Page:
1. Linux is yours, Windows is still theirs.
* The EULA for Windows clearly states that Microsoft maintains full access to your Windows system and any personal data stored with it. They reserve the right to change any software or settings at any time. The user is leasing the software; they do NOT own it. Attempting to change or redistribute Windows in any way is a violation of copyright law and you can be put in jail for it. Much of the system is off-limits to users. Although Windows does employ the use of administrative access levels, MS is in essence a “hyper-user” because code can be executed by them remotely without local approval. This leaves doors open to nefarious third parties who want to add malicious software to Windows systems.
* Linux users with administrator privileges must approve the installation of all software, authorize any changes to the system and are encouraged to customize it to make the system more useful for them. Re-distribution of Free and Open Source software is encouraged. Linux users have full access to every part of the system. No code can be executed or access granted to a Linux system without the express permission of the “root user.”
2. Linux Desktops do NOT need any antivirus software, Windows is still vulnerable even with antivirus installed.
* It is not simply a matter of Linux having less users that makes it more secure; the system is inherently secure. Case in point: Linux web servers that are continually “banged on” by would-be hackers. Linux is the safest choice for desktop computer users. While no OS is totally secure, the chances of Linux users getting a virus are very, very small.
* Windows users are encouraged to install and pay for antivirus software that is only about 20 percent effective. On-screen widgets and constant nags constitute “Security Theater.” Antivirus software severely limits system performance.
* Linux security depends on stringent observance of user privileges and file permissions along with keeping the system up to date with the latest security patches. 3. Linux uses a centralized software approach, Windows does not.
* Most Linux software is available from distribution-specific online “repositories.” Linux users have access to thousands of free programs that can be installed from graphic software managers or with simple commands at a terminal.
* Windows also has a “store” but most Windows users still think in terms of downloading software from independent web sites, some of which contains malicious code.
* The novice Linux user should never have to build software from source code. Reputable software vendors will provide proper packaging for Linux. Avoid those who do not.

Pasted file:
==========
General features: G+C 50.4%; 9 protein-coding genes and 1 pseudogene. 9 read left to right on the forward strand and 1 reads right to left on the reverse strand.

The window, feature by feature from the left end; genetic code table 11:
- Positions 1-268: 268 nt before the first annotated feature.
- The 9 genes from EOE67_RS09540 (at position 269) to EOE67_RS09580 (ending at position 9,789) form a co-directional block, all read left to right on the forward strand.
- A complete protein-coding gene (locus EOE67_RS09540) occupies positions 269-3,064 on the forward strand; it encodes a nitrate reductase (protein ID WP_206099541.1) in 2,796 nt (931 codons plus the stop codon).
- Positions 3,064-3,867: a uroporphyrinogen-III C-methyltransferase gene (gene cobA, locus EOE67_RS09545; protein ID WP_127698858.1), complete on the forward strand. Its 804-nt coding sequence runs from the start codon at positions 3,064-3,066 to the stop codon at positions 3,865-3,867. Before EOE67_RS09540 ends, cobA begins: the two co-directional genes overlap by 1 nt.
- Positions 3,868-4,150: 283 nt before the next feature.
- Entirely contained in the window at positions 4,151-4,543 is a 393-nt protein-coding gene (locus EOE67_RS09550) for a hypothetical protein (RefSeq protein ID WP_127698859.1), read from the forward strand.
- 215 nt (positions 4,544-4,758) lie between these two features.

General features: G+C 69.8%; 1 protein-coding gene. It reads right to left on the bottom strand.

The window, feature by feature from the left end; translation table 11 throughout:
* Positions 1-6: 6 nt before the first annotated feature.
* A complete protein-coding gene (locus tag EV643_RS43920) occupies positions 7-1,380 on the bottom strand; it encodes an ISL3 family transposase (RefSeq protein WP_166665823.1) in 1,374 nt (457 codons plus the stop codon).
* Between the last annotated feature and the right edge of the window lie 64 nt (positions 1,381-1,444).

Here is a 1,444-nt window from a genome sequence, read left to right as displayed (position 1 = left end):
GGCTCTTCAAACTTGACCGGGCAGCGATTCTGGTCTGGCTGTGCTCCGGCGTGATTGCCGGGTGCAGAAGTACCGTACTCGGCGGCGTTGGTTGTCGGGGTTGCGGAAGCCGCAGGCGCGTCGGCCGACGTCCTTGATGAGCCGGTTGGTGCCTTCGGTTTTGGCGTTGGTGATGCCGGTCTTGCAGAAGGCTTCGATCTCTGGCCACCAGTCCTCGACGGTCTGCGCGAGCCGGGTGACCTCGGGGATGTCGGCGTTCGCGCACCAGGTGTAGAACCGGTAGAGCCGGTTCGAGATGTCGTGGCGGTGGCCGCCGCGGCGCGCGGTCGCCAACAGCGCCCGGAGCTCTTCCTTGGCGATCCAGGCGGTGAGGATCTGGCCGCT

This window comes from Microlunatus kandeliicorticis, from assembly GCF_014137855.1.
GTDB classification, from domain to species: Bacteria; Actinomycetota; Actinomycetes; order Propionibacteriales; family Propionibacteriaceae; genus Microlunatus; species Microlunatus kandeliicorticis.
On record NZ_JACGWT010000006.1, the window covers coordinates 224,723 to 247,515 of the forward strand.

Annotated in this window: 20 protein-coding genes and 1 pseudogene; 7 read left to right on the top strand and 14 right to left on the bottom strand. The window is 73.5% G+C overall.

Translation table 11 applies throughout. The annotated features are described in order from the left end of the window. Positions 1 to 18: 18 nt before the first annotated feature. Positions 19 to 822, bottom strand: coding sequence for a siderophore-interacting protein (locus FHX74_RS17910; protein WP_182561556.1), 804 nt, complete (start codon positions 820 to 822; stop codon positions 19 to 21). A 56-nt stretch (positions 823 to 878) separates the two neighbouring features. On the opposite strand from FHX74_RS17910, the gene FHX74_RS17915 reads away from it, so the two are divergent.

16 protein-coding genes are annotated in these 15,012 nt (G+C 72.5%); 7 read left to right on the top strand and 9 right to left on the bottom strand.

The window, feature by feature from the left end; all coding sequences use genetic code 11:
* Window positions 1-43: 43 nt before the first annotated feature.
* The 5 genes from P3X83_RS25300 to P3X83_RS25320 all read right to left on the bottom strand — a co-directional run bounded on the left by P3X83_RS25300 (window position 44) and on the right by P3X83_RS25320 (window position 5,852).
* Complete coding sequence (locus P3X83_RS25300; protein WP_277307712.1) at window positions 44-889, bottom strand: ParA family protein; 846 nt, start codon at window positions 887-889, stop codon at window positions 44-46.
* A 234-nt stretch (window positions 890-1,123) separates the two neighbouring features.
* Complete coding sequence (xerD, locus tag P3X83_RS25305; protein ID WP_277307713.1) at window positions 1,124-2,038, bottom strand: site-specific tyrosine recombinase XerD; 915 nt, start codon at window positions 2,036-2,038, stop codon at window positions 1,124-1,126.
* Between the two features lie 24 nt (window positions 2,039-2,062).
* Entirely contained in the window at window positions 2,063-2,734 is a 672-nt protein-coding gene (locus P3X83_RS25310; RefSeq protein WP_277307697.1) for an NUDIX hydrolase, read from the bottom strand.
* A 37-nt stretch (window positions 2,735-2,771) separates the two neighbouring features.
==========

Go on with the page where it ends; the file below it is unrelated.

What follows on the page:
* In addition to distributions repositories: Linux users can download software from third party package management systems like Snappy and Flatpak. Ubuntu offers Private Package Archives (PPA) and some software is distributed for direct download in package formats like .deb and .rpm.
* Most new-user-friendly Linux distributions come with the most needed software already installed.
* Linux software is installed in predetermined directories. It cannot be moved or installed elsewhere. 4. Linux has built-in hardware support, Windows requires users to find and install drivers.
* Hardware with Linux support usually just works without the need for users to do anything.
* Proprietary drives are available through on-line repositories for hardware that requires them. Many distributions automatically install them during setup or make them available to users through special graphic driver manager applications.
* Many Windows based driver packages include unwanted software or adware. 5. Linux Updates everything at once, Windows does not
* Most Linux systems look for updates automatically and alert users when they are available.
* Linux updates ALL software installed from repositories, PPA’s and Snappy packages and Flatpaks.
* Windows only updates Windows and some select MS software.
* Windows is notorious for downloading and install updates and then restarting the machine without user’s consent.
* Linux does not require programs to run in the background to “listen” for updates.
* Linux will NEVER restart the computer without your permission! 6. Linux uses /dev for drives, Windows uses ABC’s
* Linux treats all storage devices and network storage as directories.
* Windows assigns arbitrary letters to identify storage devices and network connections.
* Available devices can be found in the /dev directory along with other input/output devices virtual devices. Storage devices can be “mounted” anywhere within the file structure.
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